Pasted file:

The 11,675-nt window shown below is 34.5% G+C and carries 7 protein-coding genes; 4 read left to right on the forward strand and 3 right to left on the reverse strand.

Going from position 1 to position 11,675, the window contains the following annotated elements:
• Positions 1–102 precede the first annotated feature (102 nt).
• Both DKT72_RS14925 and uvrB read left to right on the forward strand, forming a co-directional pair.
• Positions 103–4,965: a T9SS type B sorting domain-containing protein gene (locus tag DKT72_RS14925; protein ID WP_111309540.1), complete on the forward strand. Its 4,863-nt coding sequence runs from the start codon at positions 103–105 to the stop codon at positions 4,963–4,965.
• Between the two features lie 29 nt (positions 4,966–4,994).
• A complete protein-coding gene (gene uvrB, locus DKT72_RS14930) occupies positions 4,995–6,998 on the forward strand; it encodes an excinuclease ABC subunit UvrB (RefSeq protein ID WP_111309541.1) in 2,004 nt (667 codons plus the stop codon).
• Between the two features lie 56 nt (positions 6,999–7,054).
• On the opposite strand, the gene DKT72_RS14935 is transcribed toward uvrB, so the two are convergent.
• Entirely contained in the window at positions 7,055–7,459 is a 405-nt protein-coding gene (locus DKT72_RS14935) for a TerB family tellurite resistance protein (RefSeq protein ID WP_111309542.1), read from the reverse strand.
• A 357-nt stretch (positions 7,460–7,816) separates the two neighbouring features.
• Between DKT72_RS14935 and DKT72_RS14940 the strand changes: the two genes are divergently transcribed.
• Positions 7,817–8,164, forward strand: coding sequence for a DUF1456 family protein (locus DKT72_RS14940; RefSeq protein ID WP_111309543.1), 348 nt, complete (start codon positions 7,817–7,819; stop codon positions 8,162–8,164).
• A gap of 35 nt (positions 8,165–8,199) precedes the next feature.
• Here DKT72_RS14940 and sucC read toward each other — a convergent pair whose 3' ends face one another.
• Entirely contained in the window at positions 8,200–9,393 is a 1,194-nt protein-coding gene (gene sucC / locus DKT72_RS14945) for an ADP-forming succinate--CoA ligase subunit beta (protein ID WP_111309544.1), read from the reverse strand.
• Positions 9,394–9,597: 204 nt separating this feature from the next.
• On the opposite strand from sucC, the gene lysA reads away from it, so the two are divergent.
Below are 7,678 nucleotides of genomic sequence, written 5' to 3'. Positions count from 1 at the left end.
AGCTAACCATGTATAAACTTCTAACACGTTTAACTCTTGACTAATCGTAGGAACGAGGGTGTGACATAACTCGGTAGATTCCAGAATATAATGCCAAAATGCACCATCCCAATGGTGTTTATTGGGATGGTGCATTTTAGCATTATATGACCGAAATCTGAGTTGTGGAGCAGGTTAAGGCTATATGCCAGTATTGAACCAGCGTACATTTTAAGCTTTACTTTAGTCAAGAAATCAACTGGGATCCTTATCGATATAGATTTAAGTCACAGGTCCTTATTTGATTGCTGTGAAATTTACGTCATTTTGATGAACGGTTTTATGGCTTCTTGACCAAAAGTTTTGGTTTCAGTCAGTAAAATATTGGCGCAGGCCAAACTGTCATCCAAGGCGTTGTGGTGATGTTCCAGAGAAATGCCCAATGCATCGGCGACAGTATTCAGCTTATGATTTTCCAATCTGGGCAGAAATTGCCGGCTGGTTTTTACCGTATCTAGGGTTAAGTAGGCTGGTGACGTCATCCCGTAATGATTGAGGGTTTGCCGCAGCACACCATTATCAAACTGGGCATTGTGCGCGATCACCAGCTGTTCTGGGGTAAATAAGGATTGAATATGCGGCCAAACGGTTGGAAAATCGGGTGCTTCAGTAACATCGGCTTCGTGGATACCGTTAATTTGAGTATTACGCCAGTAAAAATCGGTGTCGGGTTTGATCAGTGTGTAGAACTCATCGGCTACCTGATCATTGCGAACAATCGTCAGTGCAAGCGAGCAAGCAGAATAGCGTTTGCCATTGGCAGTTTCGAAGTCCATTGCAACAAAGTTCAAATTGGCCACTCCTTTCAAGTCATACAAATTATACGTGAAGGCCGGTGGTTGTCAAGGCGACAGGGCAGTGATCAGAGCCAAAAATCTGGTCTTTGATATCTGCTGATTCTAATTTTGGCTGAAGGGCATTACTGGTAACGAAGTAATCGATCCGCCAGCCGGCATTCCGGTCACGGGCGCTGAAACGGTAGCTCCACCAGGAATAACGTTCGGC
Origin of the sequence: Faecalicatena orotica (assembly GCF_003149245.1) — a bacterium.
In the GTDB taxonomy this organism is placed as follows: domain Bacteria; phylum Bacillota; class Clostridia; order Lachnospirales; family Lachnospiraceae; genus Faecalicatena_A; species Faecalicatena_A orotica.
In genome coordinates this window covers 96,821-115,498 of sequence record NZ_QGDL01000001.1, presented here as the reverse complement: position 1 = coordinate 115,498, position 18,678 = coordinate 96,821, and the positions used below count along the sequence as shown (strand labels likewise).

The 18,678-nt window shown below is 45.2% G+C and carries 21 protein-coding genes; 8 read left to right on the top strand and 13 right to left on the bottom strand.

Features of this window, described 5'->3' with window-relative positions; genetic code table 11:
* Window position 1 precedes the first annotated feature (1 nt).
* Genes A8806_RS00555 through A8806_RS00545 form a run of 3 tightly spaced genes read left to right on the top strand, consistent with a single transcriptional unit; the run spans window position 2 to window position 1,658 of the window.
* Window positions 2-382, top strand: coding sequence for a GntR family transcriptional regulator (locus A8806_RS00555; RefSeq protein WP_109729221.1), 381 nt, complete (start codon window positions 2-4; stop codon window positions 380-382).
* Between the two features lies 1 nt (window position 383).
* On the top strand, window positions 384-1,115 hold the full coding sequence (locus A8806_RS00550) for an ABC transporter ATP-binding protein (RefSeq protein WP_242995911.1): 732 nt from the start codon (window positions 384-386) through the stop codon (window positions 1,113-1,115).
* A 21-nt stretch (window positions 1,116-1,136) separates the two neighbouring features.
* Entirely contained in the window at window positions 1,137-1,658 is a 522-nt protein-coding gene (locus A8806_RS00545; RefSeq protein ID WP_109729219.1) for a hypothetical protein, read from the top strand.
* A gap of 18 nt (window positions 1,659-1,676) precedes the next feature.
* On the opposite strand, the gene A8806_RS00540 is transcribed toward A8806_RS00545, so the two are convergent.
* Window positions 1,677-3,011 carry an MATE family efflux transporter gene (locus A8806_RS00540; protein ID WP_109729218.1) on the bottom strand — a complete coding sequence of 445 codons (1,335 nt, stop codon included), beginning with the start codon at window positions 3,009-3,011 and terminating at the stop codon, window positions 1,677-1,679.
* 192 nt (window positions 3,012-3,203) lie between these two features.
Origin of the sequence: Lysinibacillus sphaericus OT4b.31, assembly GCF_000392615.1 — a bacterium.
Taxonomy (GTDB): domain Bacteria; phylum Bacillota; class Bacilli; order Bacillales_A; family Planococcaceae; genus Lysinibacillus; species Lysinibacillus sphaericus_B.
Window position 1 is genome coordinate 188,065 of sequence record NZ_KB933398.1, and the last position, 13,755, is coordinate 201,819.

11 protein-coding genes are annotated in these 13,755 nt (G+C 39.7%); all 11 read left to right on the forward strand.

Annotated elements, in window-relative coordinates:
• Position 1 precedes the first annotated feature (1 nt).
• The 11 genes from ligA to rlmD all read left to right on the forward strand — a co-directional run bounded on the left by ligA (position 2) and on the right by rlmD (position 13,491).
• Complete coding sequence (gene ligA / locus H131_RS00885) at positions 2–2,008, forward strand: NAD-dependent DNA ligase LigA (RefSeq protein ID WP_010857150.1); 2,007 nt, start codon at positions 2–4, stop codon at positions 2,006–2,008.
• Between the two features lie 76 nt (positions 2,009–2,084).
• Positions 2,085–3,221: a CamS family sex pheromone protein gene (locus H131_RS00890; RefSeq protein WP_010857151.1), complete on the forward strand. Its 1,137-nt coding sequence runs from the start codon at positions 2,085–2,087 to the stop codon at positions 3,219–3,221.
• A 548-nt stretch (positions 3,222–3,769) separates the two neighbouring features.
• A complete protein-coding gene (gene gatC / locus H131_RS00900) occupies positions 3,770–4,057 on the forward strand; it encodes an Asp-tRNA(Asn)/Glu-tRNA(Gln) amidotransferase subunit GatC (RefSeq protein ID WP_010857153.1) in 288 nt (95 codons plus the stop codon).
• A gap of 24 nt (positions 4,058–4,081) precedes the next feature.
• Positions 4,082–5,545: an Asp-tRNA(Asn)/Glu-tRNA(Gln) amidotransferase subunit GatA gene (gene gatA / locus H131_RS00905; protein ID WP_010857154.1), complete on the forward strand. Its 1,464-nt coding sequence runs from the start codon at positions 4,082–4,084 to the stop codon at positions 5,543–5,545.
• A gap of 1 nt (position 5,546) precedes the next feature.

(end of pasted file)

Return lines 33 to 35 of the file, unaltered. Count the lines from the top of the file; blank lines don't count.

* A gap of 18 nt (window positions 1,659-1,676) precedes the next feature.
* On the opposite strand, the gene A8806_RS00540 is transcribed toward A8806_RS00545, so the two are convergent.
* Window positions 1,677-3,011 carry an MATE family efflux transporter gene (locus A8806_RS00540; protein ID WP_109729218.1) on the bottom strand — a complete coding sequence of 445 codons (1,335 nt, stop codon included), beginning with the start codon at window positions 3,009-3,011 and terminating at the stop codon, window positions 1,677-1,679.